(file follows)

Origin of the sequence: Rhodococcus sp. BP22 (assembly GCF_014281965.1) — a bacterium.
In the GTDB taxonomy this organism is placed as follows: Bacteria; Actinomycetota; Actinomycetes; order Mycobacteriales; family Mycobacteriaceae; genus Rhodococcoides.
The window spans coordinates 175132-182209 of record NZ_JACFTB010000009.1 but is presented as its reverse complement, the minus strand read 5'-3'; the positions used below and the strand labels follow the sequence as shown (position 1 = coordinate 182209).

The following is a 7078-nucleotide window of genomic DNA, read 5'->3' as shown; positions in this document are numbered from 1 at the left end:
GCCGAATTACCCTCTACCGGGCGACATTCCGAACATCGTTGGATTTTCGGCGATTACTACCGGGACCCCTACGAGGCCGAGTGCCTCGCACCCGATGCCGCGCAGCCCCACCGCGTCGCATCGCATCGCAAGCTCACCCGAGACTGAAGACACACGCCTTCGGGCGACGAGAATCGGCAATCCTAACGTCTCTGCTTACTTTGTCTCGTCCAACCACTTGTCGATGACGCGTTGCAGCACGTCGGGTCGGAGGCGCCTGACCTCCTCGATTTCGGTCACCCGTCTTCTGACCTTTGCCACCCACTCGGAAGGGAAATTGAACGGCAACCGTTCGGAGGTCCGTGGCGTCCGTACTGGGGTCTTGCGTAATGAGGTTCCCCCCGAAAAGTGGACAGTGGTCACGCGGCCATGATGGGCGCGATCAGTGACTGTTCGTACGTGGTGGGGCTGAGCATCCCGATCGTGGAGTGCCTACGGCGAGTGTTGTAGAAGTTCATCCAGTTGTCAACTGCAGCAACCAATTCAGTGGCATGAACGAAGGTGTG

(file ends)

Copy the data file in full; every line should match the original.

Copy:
Origin of the sequence: Rhodococcus sp. BP22 (assembly GCF_014281965.1) — a bacterium.
In the GTDB taxonomy this organism is placed as follows: Bacteria; Actinomycetota; Actinomycetes; order Mycobacteriales; family Mycobacteriaceae; genus Rhodococcoides.
The window spans coordinates 175132-182209 of record NZ_JACFTB010000009.1 but is presented as its reverse complement, the minus strand read 5'-3'; the positions used below and the strand labels follow the sequence as shown (position 1 = coordinate 182209).

The following is a 7078-nucleotide window of genomic DNA, read 5'->3' as shown; positions in this document are numbered from 1 at the left end:
GCCGAATTACCCTCTACCGGGCGACATTCCGAACATCGTTGGATTTTCGGCGATTACTACCGGGACCCCTACGAGGCCGAGTGCCTCGCACCCGATGCCGCGCAGCCCCACCGCGTCGCATCGCATCGCAAGCTCACCCGAGACTGAAGACACACGCCTTCGGGCGACGAGAATCGGCAATCCTAACGTCTCTGCTTACTTTGTCTCGTCCAACCACTTGTCGATGACGCGTTGCAGCACGTCGGGTCGGAGGCGCCTGACCTCCTCGATTTCGGTCACCCGTCTTCTGACCTTTGCCACCCACTCGGAAGGGAAATTGAACGGCAACCGTTCGGAGGTCCGTGGCGTCCGTACTGGGGTCTTGCGTAATGAGGTTCCCCCCGAAAAGTGGACAGTGGTCACGCGGCCATGATGGGCGCGATCAGTGACTGTTCGTACGTGGTGGGGCTGAGCATCCCGATCGTGGAGTGCCTACGGCGAGTGTTGTAGAAGTTCATCCAGTTGTCAACTGCAGCAACCAATTCAGTGGCATGAACGAAGGTGTG